by Meenakshi Suri and Suma Varughese
If life on the path is meant to be effortless, why do we face so much struggle? Here we look at the basic struggles in a seeker’s life and how it gets transmuted into freedom and growth.
Is life a struggle? What could be a greater struggle than placing a soul into a human body? Of the soul agreeing to almost forget its origin? And then, through the suffering and joys of countless human lives, to return to the reality of its own divinity? Before becoming the Buddha, Prince Gautama struggled to find a way to end human suffering. Finally, after realizing that austerities did not work, and repelling the seductions of Mara, he was able to attain enlightenment. If our struggles bring us closer to that goal, is there anything to complain about?
On the other hand, the Buddha taught that right effort involves no struggle. It is to accept and work with things as they are, without struggle or strife. Did he mean that there is nothing to struggle against, or that we have to develop an inner non-struggle response? But how can we learn to do that? And could it be that the goal of the spiritual journey is to reach that stage of no struggle? Are we supposed to evolve from our stance of struggle and resistance to the calm acceptance of surrender in which all that confronts us has our active consent and becomes an instrument of our growth?
Taking this as the trajectory of the spiritual journey resolves many of the contradictions that the word struggle conjures. On the one hand, there is the New Age notion that life on the spiritual path is an effortless flow and that the term struggle arises out of a sense of scarcity and resistance and must not be recognized. On the other hand, there is the indisputable evidence that the spiritual journey requires the most strenuous of efforts. To transform our lower nature into an abode of bliss and peace is deeply effortful. ‘The lower Sophia…struggles in her alienated condition. She grieves and rages; she sorrows and longs for her original estate.’ – Hoellers in Gnosticism.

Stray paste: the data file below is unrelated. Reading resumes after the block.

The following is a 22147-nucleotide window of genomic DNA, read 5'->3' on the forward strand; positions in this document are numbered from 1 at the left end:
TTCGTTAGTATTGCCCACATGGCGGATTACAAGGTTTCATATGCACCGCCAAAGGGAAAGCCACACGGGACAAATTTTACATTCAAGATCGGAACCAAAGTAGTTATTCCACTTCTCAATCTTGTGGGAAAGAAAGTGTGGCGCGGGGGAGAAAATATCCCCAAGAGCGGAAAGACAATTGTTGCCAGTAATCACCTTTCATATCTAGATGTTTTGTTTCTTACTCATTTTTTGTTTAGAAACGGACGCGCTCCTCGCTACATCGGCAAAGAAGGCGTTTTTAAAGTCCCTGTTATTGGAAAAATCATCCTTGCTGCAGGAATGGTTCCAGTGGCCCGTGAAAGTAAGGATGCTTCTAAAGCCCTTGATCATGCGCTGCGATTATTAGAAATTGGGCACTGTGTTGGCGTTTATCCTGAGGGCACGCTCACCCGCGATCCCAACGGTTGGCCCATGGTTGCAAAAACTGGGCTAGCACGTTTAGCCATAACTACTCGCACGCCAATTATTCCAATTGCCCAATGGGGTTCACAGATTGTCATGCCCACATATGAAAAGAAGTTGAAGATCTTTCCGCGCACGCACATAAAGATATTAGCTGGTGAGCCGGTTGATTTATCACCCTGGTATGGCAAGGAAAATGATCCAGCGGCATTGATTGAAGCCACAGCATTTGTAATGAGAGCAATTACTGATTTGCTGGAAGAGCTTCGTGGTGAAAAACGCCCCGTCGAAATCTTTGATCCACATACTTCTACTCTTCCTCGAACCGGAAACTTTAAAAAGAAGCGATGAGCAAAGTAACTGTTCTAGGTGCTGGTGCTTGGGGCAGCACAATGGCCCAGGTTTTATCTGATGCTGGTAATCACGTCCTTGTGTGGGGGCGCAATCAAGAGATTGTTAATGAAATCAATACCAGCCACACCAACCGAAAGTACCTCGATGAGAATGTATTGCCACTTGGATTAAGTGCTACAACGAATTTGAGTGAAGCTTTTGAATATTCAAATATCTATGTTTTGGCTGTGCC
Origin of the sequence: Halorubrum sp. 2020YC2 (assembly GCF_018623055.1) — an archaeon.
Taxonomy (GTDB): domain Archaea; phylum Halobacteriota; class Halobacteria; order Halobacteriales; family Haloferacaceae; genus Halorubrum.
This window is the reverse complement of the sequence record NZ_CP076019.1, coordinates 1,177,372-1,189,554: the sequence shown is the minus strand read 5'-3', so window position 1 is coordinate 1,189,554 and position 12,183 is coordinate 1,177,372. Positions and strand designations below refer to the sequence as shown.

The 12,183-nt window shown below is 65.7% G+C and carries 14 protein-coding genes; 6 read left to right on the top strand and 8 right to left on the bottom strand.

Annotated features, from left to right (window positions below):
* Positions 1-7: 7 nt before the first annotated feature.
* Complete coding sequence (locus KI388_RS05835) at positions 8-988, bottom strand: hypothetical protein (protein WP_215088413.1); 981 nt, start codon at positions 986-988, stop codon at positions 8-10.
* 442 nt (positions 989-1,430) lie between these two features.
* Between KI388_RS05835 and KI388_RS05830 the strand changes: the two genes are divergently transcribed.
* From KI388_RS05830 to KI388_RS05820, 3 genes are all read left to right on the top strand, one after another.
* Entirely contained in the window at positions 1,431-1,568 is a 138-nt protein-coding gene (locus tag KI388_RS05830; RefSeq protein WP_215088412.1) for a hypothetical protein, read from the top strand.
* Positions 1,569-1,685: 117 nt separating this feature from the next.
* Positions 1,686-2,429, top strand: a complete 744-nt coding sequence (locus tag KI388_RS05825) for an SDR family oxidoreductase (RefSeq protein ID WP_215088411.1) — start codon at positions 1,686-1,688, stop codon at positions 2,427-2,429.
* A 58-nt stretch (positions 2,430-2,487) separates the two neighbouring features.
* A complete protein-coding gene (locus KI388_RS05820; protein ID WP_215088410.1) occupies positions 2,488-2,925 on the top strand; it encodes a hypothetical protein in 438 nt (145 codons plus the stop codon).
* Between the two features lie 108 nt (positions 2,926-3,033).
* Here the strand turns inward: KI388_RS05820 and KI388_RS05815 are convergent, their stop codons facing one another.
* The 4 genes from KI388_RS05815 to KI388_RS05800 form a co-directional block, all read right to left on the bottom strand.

To shine the light of consciousness unrelentingly within ourselves, face the darkness within and endure the period of transition from darkness to light calls for an uncommon level of courage, acceptance and patience. Above all, to endure the huge gulf between what one is and what one can be is pain of such an exquisite nature that only the diehard seeker can succeed in it. Understanding that struggle exists and that it can be used to reach the stage of no struggle, helps us to straddle this contradiction and also see the journey as a process.
To begin with, then, there is the struggle. Says Swami Vivekananda, ‘It is the tragedies, the hurts, the fears,
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